Amy Miller (2023- )
Amy is a licensed clinical social worker who has worked as a therapist and consultant, counseling people and groups in managing stress, relationship issues, and family situations. More recently, she has been a life and relationship coach, which has included such functions as facilitating organizational development and change and leading group classes on healthy relationships and conflict resolution. She was hired to help the rejuvenate the Society after the COVID years.
James Croft (2015-2022)
James Croft moved from the position of outreach director, which he had held for five years, to Leader in June 2020. The start of his tenure was defined by the COVID-19 pandemic, which closed the Ethical Society’s building and required the community to develop new ways of gathering. He saw the Society through the pandemic, keeping people safe and connected while continuing to spread Humanism in the St. Louis area. James was known for his riveting, energetic Platform talks. He moved back to his home country of England in 2022.
Kate Lovelady is our Leader Emeritus. For fifteen years, she tended to the health and growth of the community, oversaw major improvements to the auditorium, and led a campaign to hire a second full-time Leader, (an effort which makes the Ethical Society of St. Louis the only Ethical Society in the world to support two full-time clergy.) Many of her Platform talks can be found in our who we are podcasts, as she is remembered for giving some of the most creative and interesting Platforms the Society has had.
Don Johnson is the only Leader in Ethical Culture history to serve both the New York and the St. Louis Ethical Societies. Under his leadership the St. Louis Society initiated Great Books discussions. He was know for his poetry-infused Platform addresses, and is a Leader Emeritus of the Society.
Judy Toth was instrumental in a capital campaign conducted to build an addition onto the west wing of the Society building. In her role as head of staff, she was able to increase services without greatly increasing expenditures, with the addition of part-time staff.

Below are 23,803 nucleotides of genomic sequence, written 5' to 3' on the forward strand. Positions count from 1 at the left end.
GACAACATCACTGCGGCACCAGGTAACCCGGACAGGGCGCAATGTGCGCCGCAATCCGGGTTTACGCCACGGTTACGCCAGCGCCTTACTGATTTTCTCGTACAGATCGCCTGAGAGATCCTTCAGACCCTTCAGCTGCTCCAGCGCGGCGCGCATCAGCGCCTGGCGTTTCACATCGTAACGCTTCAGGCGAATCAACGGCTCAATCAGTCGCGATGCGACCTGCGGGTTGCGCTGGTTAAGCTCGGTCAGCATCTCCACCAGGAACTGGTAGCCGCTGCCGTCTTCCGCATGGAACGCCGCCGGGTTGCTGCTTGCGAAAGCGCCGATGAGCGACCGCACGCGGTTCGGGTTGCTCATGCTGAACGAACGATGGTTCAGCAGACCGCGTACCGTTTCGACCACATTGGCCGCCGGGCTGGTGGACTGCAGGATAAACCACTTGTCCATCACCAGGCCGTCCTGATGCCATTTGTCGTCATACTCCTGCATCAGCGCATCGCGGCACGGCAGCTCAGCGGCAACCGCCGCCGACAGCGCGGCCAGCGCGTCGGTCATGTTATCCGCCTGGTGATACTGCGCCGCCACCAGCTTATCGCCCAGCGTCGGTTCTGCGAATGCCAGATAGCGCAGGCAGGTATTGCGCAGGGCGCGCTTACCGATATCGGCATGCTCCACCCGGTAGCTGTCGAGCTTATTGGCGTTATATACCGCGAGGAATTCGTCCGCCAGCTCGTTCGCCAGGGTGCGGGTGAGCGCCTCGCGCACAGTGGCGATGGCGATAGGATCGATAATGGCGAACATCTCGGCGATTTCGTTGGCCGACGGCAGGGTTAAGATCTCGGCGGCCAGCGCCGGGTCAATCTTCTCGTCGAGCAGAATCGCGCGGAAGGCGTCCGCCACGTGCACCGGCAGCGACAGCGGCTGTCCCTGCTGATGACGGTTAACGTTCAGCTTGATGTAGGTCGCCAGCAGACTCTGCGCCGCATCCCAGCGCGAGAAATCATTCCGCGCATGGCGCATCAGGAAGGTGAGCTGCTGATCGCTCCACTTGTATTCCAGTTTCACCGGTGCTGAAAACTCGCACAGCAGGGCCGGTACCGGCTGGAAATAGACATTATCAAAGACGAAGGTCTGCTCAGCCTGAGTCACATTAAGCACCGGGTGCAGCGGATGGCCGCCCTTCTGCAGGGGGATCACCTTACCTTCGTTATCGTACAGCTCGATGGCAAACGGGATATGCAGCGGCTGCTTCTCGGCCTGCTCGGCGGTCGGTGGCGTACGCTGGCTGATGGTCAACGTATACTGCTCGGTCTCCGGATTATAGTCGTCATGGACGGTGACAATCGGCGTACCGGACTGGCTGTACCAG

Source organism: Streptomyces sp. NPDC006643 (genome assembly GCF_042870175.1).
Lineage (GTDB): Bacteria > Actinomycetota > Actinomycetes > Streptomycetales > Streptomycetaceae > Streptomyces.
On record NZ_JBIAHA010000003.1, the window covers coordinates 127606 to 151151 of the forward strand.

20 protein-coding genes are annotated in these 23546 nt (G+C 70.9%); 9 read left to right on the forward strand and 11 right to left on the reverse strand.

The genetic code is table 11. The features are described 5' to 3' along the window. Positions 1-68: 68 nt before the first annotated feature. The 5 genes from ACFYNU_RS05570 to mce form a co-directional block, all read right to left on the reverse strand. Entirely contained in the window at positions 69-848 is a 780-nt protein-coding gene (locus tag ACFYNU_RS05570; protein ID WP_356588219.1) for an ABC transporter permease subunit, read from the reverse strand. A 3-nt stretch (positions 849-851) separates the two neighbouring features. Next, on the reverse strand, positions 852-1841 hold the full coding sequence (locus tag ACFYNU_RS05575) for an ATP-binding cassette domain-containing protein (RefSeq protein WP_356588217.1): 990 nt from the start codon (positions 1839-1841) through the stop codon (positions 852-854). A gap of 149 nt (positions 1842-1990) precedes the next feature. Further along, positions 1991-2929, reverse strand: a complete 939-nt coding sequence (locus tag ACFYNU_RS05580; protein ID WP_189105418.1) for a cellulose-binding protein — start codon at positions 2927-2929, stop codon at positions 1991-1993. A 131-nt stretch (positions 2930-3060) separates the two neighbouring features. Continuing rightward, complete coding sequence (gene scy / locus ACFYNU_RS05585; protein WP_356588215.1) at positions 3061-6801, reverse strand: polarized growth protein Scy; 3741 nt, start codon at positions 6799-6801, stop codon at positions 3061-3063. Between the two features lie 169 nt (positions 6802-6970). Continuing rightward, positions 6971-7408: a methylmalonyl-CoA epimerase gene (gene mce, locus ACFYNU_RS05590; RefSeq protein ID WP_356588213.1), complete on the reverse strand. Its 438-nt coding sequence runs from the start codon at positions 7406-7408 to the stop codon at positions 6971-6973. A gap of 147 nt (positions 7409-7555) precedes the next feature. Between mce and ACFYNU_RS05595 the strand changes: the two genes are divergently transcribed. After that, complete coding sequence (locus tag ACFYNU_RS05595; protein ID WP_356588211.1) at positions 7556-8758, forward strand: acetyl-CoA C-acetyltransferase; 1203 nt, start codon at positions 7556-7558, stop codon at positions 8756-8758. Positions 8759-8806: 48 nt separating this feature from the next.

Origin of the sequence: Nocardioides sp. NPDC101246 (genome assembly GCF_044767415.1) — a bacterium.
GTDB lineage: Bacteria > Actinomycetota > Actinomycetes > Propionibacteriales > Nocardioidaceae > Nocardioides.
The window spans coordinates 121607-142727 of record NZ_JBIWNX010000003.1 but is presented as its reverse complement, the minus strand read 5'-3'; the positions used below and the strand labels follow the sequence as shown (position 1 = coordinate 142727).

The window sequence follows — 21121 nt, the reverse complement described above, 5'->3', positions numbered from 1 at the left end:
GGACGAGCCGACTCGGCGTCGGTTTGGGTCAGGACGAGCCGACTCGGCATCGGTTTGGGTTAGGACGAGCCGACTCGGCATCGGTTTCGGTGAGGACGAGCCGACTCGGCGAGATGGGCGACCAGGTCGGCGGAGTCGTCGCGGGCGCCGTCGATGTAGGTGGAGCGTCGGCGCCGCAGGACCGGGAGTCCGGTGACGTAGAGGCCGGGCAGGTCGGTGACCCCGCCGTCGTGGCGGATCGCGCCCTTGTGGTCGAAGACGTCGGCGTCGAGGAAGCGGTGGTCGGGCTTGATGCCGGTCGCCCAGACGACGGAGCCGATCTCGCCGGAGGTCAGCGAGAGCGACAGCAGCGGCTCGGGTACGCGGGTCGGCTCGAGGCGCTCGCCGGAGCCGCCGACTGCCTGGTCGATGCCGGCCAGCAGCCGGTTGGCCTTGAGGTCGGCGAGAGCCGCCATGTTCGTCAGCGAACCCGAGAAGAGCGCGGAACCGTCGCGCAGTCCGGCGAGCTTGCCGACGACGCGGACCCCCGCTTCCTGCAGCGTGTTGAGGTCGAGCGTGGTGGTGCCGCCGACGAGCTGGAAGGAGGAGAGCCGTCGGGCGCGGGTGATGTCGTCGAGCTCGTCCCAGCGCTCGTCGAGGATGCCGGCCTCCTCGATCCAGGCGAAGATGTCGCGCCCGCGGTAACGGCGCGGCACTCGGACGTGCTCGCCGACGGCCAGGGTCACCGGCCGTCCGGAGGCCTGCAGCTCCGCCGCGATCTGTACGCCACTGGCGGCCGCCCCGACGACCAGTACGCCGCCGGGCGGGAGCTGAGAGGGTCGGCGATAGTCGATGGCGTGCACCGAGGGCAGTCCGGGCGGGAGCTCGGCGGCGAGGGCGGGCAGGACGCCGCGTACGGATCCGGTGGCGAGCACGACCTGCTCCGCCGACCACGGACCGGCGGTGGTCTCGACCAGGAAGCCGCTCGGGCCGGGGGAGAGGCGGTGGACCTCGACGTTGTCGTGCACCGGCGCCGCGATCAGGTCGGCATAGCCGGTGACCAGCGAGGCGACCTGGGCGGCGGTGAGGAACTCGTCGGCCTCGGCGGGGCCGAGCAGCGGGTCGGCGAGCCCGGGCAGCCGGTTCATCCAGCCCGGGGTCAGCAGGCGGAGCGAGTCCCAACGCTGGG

Fred Campbell (1994-1995)
Reverend Campbell, from the Unitarian Universalists, served the Society for one year as Interim Leader as we transitioned from a long‑time Leader and searched for new leadership. He started the Society thinking of developing what has become today's Memory Garden.
John Hoad brought exceptional leadership skills to the Ethical Culture movement. Through — and beyond — his very popular Platform addresses and writing, he sought to bolster the Society's organizational strength.
Under James "Jeff" Hornback's leadership, the Society built and moved to its current building on Clayton Road in 1964. The Society continued to use the Sheldon Memorial building for social outreach programs and chamber music concerts for the next 10 years.
With Hynd’s retirement, no replacement was ready, so long time member Alexander S. Langsdorf, retired dean of Washington University's School of Engineering, became interim Leader. He had had a long-term and very active role in the society. He promoted a structured Sunday school curriculum, served as Board President (1930-37) and, often presided at platform and community meetings.
Hynd's ability to synthesize the arts and the sciences inspired members of the Ethical Society of St. Louis. His Platforms, which were deeply influenced by Stanton Coit's reverential style and creative use of ceremony, offered ongoing education in history, literature, philosophy, and comparative religion.
Percival Chubb believed that the primary purpose of congregations is to bring people together, and in this spirit he introduced to the Ethical Society a cycle of festivals to celebrate the rites and seasons common to all cultures.
Anna Sheldon (1907-1911)
Appointed Interim Leader on the death of her husband Walter. A strong and resourceful woman, she led the Society to build a permanent new meeting house — the Sheldon Memorial. In 1910 she married Percival Chubb who was to become the Society's next Leader.
A seminal thinker in the development of Ethical Culture, Walter Sheldon shared with the congregation his devotion to freethought, his desire to edify working-class citizens, and his pioneering work in the education of children in the importance of living ethically.
1886 to today
Memorial Hall to today